13. ElectricFetus Sanity going, going, gone Valued Senior Member

    Messages:
    18,140
    I disagree, I believe people and perhaps some animals can create concepts without a label existing for them. Those deaf children for example had a concept they wanted to describe, they created words for those concepts, so the concept had to exist before the word.
     
  14. C C Consular Corps - "the backbone of diplomacy" Valued Senior Member

    Messages:
    1,798
    A loose analogy being how a computer (or its OS) ignores or regards a plugged-in USB device as an "unknown" if the driver for it has not been installed. Although new "knowledge" can be both acquired and produced to supplement the uses and expand the territory of intrinsic "knowledge", the latter has to be the case to begin with in order for the former to be brought about. An empty, structureless box might receive "information", but lacks capacity to understand what it received (equivalent to a rock absorbing EM waves). And even if it has an organization for responding scheme-wise to what it assimilates, what is yielded is according to that "scheme", and not necessarily including the multitude of others (radios producing sound from inputted oscillations; audio-less televisions producing screen images). Obviously, though, I'm wandering here into a broader template than one for the manipulation of linguistic symbols that assist in the discerning of or classification / identification of objects.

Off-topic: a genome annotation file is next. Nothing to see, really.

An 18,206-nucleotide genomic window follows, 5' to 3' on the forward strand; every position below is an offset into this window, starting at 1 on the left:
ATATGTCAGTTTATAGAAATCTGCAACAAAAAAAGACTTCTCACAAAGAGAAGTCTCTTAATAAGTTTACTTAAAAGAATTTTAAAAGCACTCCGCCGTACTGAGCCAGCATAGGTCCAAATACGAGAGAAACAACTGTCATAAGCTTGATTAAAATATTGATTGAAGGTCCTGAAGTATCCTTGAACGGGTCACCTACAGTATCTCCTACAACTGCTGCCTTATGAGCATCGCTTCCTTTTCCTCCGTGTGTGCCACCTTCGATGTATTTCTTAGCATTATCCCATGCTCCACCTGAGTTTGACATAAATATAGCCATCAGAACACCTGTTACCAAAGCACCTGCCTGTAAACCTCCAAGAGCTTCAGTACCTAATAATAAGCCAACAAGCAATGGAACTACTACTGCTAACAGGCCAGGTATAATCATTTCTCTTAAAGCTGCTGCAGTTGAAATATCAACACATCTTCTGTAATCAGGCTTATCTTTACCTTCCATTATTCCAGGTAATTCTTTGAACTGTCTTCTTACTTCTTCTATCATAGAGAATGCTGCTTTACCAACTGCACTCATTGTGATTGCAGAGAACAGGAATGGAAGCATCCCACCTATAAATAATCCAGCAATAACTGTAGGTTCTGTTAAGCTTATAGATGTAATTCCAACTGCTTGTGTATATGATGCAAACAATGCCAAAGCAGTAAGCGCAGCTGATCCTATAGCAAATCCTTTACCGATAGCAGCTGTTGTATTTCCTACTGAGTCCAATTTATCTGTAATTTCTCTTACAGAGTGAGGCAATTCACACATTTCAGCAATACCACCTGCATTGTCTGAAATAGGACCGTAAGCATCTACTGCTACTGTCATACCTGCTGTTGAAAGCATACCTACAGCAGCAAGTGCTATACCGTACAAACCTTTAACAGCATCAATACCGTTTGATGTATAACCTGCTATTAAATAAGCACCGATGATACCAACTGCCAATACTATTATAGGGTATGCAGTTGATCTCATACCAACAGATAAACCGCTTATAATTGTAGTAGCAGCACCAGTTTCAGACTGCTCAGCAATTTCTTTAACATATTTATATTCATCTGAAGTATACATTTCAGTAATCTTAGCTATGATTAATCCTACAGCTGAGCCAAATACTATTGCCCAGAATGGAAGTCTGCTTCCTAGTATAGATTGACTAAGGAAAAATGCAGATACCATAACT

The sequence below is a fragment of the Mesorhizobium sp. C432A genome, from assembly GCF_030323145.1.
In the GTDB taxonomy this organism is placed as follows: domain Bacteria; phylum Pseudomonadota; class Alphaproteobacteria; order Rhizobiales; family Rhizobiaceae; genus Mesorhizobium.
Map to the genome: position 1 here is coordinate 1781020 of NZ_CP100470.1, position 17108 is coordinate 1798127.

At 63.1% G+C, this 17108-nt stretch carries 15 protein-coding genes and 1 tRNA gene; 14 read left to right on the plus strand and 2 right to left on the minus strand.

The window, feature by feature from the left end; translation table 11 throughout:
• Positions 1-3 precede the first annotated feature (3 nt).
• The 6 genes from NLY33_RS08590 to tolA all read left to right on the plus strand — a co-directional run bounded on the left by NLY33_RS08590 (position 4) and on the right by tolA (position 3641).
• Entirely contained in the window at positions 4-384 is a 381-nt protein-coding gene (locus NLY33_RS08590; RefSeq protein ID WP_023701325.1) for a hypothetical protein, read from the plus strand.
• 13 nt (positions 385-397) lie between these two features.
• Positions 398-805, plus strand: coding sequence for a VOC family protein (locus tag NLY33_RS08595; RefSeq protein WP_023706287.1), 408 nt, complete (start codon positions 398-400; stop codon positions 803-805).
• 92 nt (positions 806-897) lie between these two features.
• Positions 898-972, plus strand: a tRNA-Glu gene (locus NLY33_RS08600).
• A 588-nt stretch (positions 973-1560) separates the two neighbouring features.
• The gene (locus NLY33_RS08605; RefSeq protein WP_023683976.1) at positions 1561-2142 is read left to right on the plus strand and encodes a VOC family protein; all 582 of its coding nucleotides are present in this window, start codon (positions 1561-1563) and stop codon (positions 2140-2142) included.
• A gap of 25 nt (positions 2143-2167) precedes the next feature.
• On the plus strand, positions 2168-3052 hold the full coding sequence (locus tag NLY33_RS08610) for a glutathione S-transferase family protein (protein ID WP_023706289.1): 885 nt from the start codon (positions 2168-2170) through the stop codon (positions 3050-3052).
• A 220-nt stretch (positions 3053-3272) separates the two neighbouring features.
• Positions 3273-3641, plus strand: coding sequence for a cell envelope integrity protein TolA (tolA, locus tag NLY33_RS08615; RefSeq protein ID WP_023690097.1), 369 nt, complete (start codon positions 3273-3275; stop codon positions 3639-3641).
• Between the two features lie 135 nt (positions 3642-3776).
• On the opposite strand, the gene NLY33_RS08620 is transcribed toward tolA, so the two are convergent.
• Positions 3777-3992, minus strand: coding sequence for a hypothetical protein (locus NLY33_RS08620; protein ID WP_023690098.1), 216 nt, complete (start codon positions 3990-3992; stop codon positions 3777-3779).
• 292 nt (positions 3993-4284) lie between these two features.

15. Fraggle Rocker Staff Member

    Messages:
    24,690
    No. We frequently use the name of a color as a stand-alone noun.
    • I like this sweater, but do you have it in blue?
    • In June after the rains have brought the grass in this valley up to its full height, I feel like I'm in a sea of green.
    • Remember, use black to indicate a positive balance and red for negative.
    • There's too much grey in your mother's house; every time I go there I feel depressed.